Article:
In Mongrel, I see a much weaker motivation for the mechanical differences between sexes than you do, because I don't put the mechanics in the driver's seat.  As a reader, the side-comment about Dune is more important to me than the character creation system, because it tells me something about the systems of signifiers that Ron was drawing upon while writing the game.
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Neel Krishnaswami
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« Reply #13 on: May 10, 2004, 07:24:28 AM »

Since I was active in the previous thread, I feel somewhat honor-bound to address Ron's question in this one. (I'm not stepping into Ralph and Neel's debate, though, which I find fascinating and would like to see it continued on its own terms.)

Let me warn readers that two different character modification mechanisms for Eclipse were referenced on that thread. One mechanism sets different starting values for different attributes based on gender, which are then added to by buying additional points at a fixed cost. Because of a maximum number of points that can be added to the inital value, this also imposes slightly different initial maximum values for different attributes depending on gender. The other mechanism reduces the point cost of attributes two- or three-fold, depending on gender, so that attributes represented as being characteristic of the gender require considerably fewer points to increase. In both cases these effects stack with similar modifiers for species and social class.

In the other thread, I described what I believe is the root of the problem many players have with gender modifiers of Eclipse's variety:

1. Players tend to assume that they will play characters of the same gender of the player.

2. Players perceive the system as penalizing them with decreased character effectiveness for character designs not conforming to built-in gender expectations.

Take either of those conditions away, and there's no problem. For instance, Trollbabe annihilates #1, making #2 meaningless. But #1 is usually in effect to some degree. "If you want your character to be a better archer, make him an elf" comes more naturally to most male players than "if you want your character to be a better archer, make 'him' a woman." Put #1 and #2 together, and you have players perceiving the system as penalizing them with decreased character effectiveness for certain character designs, because of the player's gender. Saying, in other words, things like: "Girl players can't unless they're willing to play opposite-gendered characters play warriors at the same effectivness level as boys with male characters can."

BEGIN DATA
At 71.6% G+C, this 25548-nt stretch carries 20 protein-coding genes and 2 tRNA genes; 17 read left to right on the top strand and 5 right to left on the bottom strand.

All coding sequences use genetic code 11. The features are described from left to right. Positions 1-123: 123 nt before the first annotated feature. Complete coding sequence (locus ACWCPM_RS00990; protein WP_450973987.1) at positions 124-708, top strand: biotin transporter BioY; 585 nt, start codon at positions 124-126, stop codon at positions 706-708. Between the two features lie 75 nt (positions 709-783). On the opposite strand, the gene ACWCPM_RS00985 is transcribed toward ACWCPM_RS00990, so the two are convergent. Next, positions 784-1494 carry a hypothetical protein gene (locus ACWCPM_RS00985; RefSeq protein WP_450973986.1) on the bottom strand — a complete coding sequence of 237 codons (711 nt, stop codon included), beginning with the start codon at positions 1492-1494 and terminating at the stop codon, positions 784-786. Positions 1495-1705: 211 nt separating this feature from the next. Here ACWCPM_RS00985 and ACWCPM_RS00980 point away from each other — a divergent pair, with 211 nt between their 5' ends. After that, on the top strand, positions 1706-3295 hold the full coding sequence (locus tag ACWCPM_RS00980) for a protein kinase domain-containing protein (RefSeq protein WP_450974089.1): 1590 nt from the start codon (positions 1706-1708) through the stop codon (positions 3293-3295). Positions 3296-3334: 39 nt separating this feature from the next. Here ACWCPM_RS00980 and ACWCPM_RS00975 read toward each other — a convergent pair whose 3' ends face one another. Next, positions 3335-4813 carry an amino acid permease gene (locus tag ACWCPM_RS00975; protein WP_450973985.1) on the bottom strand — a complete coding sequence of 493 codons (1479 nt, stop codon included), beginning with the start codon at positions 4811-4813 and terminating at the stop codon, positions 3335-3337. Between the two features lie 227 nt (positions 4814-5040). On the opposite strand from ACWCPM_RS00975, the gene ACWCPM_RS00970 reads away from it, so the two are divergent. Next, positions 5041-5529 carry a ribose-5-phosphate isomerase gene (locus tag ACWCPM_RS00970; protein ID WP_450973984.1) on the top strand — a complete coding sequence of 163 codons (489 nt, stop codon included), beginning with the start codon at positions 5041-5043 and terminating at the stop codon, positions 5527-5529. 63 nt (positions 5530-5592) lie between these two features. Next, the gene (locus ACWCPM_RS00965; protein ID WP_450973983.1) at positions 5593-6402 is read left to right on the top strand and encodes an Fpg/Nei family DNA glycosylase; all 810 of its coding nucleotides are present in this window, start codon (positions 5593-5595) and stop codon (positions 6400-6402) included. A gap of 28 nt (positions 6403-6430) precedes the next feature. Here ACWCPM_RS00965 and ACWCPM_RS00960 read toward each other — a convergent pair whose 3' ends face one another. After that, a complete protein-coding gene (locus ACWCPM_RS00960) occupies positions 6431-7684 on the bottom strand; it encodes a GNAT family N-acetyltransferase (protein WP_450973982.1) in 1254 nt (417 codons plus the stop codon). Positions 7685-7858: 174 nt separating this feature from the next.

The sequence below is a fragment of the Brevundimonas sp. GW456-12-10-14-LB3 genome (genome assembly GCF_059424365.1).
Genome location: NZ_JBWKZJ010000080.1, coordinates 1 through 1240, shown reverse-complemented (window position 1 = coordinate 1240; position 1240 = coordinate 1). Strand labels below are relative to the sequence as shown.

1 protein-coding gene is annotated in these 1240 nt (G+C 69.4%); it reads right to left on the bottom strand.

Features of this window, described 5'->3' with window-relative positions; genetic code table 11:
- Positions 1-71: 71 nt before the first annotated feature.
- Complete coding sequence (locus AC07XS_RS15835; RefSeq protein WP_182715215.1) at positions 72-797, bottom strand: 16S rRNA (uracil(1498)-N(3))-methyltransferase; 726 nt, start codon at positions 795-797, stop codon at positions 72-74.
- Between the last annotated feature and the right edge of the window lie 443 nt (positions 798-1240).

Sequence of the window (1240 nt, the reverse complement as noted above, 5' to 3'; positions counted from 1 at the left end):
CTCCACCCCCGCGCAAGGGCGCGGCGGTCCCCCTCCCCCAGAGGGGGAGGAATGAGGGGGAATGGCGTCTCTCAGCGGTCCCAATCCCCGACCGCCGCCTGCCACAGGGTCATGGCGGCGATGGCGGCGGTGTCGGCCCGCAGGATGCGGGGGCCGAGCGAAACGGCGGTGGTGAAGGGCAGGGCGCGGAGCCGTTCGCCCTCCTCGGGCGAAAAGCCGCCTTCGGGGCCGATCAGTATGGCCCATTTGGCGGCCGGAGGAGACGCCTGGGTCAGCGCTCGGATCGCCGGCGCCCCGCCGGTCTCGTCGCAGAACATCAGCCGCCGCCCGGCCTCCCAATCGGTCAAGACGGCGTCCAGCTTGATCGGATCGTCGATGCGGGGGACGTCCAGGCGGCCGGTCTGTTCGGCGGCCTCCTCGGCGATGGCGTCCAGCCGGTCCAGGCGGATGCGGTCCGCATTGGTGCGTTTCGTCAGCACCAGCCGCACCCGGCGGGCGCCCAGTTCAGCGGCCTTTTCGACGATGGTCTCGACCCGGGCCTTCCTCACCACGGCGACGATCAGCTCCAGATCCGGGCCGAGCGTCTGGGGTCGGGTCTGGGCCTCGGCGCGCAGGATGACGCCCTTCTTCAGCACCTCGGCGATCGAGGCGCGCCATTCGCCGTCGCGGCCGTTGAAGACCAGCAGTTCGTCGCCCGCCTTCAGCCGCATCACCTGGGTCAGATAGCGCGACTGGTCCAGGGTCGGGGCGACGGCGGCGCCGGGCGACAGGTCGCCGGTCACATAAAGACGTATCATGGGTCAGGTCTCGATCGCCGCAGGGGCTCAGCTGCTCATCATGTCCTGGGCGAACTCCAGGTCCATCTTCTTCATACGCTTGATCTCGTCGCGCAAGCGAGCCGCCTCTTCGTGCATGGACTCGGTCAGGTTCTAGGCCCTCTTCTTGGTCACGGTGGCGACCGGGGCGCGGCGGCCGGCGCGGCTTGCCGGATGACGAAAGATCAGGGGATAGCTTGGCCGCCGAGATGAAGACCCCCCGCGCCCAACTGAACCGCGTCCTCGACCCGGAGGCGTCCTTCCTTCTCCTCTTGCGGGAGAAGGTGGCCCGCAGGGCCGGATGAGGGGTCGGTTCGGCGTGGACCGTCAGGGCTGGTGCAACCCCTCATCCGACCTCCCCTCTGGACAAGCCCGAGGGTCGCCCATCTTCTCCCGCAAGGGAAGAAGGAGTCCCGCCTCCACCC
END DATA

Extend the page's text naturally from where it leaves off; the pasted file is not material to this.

Both #1 and #2 can be matters of degree, rather than absolute yes/no conditions. So, how do Mongrel and Eclipse compare?

- Mongrel describes relatively alien characters and setting, with no "default vanilla human" player-characters. This reduces #1 somewhat. Eclipse also has alien characters and setting, which reduces #1, but to a lesser extent.

- Eclipse's finer granularity, more detailed character generation, and enormous advancement range focus more attention on effectiveness as an aspect of character design; this intensifies #2.

- Mongrel is explicitly focused on high-concept Sim, making it less likely that differences in character effectiveness will be seen as rewarding or penalizing players' choices. This reduces #2. Mongrel appears, from what's been presented so far, to support Gamism as at least a secondary priority or direction of possible drift, which intensifies #2.

Mongrel's gender-based constraints are less likely to be perceived as "girls can't play warriors" than Eclipse's, but it's not entirely in the clear. Some will still object, especially given the apparent relative ineffectiveness of the beauty stat.

Ron's body of other games and publications (especially Trollbabe and Sex & Sorcery) make me suspect that part of Ron's intention for the gender rules in Mongrel is to deliberately challenge #1 (for which putting on some stress via #2 is necessary). Most of the potential audience for Mongrel would probably be unaware of the other work, and therefore not pick up on that possibility, so I didn't take it into account in the assessment above.

- Walt
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Wandering in the diasporosphere
quozl
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« Reply #14 on: May 10, 2004, 12:07:33 PM »

Quote from: Valamir
I'm going to disagree with you quite strenuously there Jonathan.


This is what it boils down to for me:

Is the gameplay about the differences in age and sex?

In Mongrel as written, I think the answer is no.  The game is about "schemes of Houses and conflicts over resources... as well as conflicting Vows".  Therefore, having differences mandated in character creation that do not pertain to the "schemes of Houses" is unnecessary and bad design.
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--- Jonathan N.
Currently playtesting Frankenstein's Monsters